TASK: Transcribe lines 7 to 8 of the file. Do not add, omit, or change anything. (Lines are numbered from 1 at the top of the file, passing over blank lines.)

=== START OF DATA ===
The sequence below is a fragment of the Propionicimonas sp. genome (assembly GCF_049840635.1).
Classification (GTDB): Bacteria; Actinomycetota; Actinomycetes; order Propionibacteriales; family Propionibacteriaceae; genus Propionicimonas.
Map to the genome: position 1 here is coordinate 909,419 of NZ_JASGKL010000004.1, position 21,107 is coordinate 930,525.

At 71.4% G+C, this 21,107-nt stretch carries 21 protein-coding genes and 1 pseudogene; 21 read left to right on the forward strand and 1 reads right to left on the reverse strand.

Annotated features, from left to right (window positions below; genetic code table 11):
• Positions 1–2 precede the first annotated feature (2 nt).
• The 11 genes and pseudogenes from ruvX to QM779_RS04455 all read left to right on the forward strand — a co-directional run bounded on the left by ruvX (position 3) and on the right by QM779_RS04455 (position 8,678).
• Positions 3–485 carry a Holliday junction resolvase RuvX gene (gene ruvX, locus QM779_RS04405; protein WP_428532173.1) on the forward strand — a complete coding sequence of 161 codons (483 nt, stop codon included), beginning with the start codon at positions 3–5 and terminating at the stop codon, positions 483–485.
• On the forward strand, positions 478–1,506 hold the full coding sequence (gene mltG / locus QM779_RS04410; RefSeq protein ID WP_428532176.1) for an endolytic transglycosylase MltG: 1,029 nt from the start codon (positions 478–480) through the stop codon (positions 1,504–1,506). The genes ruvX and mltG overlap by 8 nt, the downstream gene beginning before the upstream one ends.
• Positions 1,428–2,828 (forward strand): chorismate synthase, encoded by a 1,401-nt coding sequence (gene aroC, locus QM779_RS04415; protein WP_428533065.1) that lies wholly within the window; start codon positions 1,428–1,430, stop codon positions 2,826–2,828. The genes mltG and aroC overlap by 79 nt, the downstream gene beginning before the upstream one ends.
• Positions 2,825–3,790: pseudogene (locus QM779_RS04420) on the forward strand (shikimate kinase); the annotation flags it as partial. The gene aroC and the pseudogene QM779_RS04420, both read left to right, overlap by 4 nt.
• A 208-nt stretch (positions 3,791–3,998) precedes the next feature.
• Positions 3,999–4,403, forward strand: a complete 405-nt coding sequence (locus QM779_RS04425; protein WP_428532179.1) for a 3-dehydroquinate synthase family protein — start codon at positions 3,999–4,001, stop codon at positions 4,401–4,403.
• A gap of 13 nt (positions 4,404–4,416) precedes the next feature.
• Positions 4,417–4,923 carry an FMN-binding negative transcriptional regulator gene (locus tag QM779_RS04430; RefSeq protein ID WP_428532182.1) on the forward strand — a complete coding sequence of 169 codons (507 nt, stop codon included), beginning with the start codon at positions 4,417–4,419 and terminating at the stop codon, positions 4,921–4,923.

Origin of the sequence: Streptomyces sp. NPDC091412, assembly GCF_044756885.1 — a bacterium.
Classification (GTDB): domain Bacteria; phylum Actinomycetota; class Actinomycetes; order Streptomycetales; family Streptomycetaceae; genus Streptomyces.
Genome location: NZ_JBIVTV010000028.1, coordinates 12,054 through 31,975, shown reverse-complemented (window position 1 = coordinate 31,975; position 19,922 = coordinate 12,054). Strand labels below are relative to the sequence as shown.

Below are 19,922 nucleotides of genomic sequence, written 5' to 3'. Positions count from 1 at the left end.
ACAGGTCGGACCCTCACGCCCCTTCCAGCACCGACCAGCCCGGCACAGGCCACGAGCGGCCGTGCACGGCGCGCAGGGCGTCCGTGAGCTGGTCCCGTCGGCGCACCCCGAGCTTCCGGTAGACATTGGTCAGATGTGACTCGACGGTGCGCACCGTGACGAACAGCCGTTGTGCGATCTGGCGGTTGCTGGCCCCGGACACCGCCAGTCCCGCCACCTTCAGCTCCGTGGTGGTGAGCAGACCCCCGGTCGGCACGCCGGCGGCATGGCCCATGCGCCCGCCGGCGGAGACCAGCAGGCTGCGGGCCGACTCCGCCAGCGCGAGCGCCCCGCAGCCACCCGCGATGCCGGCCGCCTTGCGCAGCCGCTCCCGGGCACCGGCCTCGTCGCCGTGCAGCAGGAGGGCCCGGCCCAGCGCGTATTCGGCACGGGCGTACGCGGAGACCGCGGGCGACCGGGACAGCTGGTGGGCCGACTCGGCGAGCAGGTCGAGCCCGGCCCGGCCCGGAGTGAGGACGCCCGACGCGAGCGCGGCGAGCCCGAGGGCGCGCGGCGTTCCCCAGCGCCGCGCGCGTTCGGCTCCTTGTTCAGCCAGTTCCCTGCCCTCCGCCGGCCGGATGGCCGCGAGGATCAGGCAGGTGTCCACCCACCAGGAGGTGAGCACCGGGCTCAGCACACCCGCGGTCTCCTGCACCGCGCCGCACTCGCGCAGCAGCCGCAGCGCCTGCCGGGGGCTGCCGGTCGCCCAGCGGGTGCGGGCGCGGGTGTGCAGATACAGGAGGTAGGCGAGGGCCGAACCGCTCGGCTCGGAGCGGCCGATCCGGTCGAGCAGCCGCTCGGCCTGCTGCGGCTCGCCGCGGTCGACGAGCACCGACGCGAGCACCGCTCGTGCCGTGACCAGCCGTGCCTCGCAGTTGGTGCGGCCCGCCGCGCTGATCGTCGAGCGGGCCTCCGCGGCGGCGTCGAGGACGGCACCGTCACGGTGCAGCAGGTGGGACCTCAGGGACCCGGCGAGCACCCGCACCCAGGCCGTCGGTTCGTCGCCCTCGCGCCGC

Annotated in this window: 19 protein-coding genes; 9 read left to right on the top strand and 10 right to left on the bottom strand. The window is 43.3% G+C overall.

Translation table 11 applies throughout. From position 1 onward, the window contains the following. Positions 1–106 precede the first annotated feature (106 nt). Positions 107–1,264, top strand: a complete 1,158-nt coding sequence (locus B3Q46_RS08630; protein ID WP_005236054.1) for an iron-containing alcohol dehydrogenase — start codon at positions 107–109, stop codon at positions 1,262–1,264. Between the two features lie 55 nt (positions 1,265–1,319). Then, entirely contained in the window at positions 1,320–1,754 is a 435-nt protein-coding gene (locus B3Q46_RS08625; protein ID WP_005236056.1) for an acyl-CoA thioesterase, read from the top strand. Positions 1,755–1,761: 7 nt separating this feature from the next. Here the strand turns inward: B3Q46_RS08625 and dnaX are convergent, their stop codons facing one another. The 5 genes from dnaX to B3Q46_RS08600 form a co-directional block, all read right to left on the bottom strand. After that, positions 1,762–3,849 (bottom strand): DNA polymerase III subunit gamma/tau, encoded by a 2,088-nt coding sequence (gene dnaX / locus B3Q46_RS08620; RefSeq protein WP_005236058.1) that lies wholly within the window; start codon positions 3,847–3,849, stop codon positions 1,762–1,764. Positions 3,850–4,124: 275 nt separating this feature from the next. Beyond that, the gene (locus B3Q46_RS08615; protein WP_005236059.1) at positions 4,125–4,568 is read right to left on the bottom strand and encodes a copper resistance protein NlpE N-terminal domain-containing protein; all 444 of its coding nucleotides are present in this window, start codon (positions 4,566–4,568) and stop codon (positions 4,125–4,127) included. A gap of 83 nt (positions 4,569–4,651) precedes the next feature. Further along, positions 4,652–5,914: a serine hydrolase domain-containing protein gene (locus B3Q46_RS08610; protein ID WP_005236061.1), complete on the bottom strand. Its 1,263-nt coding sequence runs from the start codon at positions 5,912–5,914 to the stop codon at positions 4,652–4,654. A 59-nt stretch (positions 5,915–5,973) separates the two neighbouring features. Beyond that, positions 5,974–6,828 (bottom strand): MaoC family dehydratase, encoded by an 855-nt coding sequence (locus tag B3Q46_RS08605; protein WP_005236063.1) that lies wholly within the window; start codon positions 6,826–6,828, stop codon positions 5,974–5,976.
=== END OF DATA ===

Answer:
• The 11 genes and pseudogenes from ruvX to QM779_RS04455 all read left to right on the forward strand — a co-directional run bounded on the left by ruvX (position 3) and on the right by QM779_RS04455 (position 8,678).
• Positions 3–485 carry a Holliday junction resolvase RuvX gene (gene ruvX, locus QM779_RS04405; protein WP_428532173.1) on the forward strand — a complete coding sequence of 161 codons (483 nt, stop codon included), beginning with the start codon at positions 3–5 and terminating at the stop codon, positions 483–485.